Gupta Empire: the Golden Age of India

Throughout human history, notable empires peoples have obtained the status of having golden ages.  The Chinese Golden Age during the Tang Dynasty and the Muslim Golden Age both saw incredible and massive rises in the quality of life, from the evolution and growth of the various arts to the facilitation of the religion’s growing prominence.  

Shortly after the fall of the Mauryan Empire in the second century BC, India remained in a politically fragmented state with a decentralized center made up of several independent and powerful kingdoms. Around the late third century, the Gupta family began gaining local power in Magadha (Modern Day Eastern India and Bengal) [1].  This provided the catalyst for the Gupta families rise to power and influence . The Gupta Empire started around 320 AD with ChandraGupta the First.  His emergence to power from his small ancestral kingdom to a full blown empire is widely debate amongst historians; however, many state that his marriage to the Lichchhavi princess Kumaradevi assisted his spread of his influence and control.  Their son, Samudragupta, greatly expanded his dynasty’s authority on the Indian subcontinent through extensive military conquests.  Many different historical accounts credit him with defeating kings and then annexing their territories to his empire.  His seizure of power also came further with subjugation of frontier kingdoms and tribal oligarchies.  Samudgupta was a proponent of the arts as well being a poet and musician himself and having writers, philosophers, and artists to his court.  

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Despite being an advocate of the arts, it was Chandragupta II, Vikramaditya(the Sun of Power), who truly ushered in the golden age of India with flourishing arts and  a prosperous and peaceful reign.  His reign was marked by religious tolerance and cultural achievements that were unprecedented by both his father and grandfather.  Art, architecture, poetry, and drama all greatly proliferated.  He kept several unrivaled poets at court at all time with him, they were known as the Nine Gems, including  Kalidasa, one of the greatest authors of Sanskrit poetry and drama.  His plays were some of the most works of literature during his time and even in contemporary India his abilities and writing as a playwright are unparalleled and still discussed.  He also sponsored medicine, mathematics, and science.  One of the greatest minds of his era, Aryabhatta, made great contributions to mathematics and astronomy.  With developing the concept of zero worked on the approximation for pi (?), and may have come to the conclusion that ? is irrational.  Aryabhatta also fostered several basic principles of trigonometry, algebra, and equations.  He also described the earth accurately as a sphere that rotates on an Axis even though it wasn’t until around the 1600s that this was accepted by the general populace.  This cultural renaissance stills proves to be a source of inspiration in India even to modern times.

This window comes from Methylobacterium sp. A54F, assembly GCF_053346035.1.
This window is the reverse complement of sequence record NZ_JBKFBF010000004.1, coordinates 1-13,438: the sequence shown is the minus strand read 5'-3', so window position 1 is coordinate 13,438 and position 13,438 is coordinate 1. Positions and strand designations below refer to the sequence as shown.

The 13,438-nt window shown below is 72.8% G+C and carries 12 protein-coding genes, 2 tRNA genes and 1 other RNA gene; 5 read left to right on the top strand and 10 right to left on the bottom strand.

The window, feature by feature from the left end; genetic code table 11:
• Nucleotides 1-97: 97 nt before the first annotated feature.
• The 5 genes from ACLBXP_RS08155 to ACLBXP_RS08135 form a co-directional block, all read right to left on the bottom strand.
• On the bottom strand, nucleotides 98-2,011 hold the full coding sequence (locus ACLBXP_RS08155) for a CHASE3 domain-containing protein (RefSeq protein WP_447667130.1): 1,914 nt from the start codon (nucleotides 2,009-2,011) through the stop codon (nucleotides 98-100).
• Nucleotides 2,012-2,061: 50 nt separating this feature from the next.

In order to gain their hold and supremacy over their people’s, the necessity for a powerful martial system was eminent.  An interesting fact about their military is that the Gupta Empire themselves rarely described their own military and the tactics it employed; instead, Western and Chinese observers.  The Guptas’ military itself relied most heavily on infantry arches with the bow being the dominant weapon of the army’s choice.  The bow’s themselves were quite unique and distinctive to the Indian army with being composed of metal and a long bamboo cane arrow with a metal head.  This longbow had massive range and great piercing power even against exceptionally thick armor and provided a great defense mechanism against horse archers; additionally, the bow and arrows were less likely to warp in poor weather conditions.  India’s irrefutable militaristic reputation was for its utilization of steel weapons.  Also, the archers were frequently protected by steel shields, javelins, and longswords. What also assisted the Indian Army was their superior knowledge of sophisticated war weapons including the catapult.

Both Hinduism and Buddhism were widely prevalent in the Gupta Age of India.  As Hindu arts reached its peak, Chandragupta II,  patronized Buddhist arts as well with still widely renowned and admired depictions.  The most famous being the Ajanta Caves with illustrated the life of the Buddha with various depictions of art.  Despite, the Gupta themselves practicing Hinduism, Buddhism and Janism, a less practiced religion, remained its unharmed state.     

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